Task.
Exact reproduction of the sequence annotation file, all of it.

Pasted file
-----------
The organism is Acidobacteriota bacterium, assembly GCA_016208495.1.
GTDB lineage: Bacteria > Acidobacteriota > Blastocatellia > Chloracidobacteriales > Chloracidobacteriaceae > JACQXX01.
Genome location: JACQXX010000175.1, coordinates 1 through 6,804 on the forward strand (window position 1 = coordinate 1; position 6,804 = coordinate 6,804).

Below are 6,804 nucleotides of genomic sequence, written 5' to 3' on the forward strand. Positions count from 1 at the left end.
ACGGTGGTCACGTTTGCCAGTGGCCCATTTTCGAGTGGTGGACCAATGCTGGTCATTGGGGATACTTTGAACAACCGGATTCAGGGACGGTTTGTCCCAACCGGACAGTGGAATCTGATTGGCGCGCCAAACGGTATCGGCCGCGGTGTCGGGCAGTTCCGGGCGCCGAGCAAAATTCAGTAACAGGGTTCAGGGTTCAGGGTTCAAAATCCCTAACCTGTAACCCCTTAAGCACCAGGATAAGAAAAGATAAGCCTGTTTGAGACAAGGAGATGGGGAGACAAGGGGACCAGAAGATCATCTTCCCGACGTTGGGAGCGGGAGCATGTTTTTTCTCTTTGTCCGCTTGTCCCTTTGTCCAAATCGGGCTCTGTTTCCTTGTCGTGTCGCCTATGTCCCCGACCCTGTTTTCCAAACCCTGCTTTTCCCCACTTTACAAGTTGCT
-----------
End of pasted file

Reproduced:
The organism is Acidobacteriota bacterium, assembly GCA_016208495.1.
GTDB lineage: Bacteria > Acidobacteriota > Blastocatellia > Chloracidobacteriales > Chloracidobacteriaceae > JACQXX01.
Genome location: JACQXX010000175.1, coordinates 1 through 6,804 on the forward strand (window position 1 = coordinate 1; position 6,804 = coordinate 6,804).

Below are 6,804 nucleotides of genomic sequence, written 5' to 3' on the forward strand. Positions count from 1 at the left end.
ACGGTGGTCACGTTTGCCAGTGGCCCATTTTCGAGTGGTGGACCAATGCTGGTCATTGGGGATACTTTGAACAACCGGATTCAGGGACGGTTTGTCCCAACCGGACAGTGGAATCTGATTGGCGCGCCAAACGGTATCGGCCGCGGTGTCGGGCAGTTCCGGGCGCCGAGCAAAATTCAGTAACAGGGTTCAGGGTTCAGGGTTCAAAATCCCTAACCTGTAACCCCTTAAGCACCAGGATAAGAAAAGATAAGCCTGTTTGAGACAAGGAGATGGGGAGACAAGGGGACCAGAAGATCATCTTCCCGACGTTGGGAGCGGGAGCATGTTTTTTCTCTTTGTCCGCTTGTCCCTTTGTCCAAATCGGGCTCTGTTTCCTTGTCGTGTCGCCTATGTCCCCGACCCTGTTTTCCAAACCCTGCTTTTCCCCACTTTACAAGTTGCT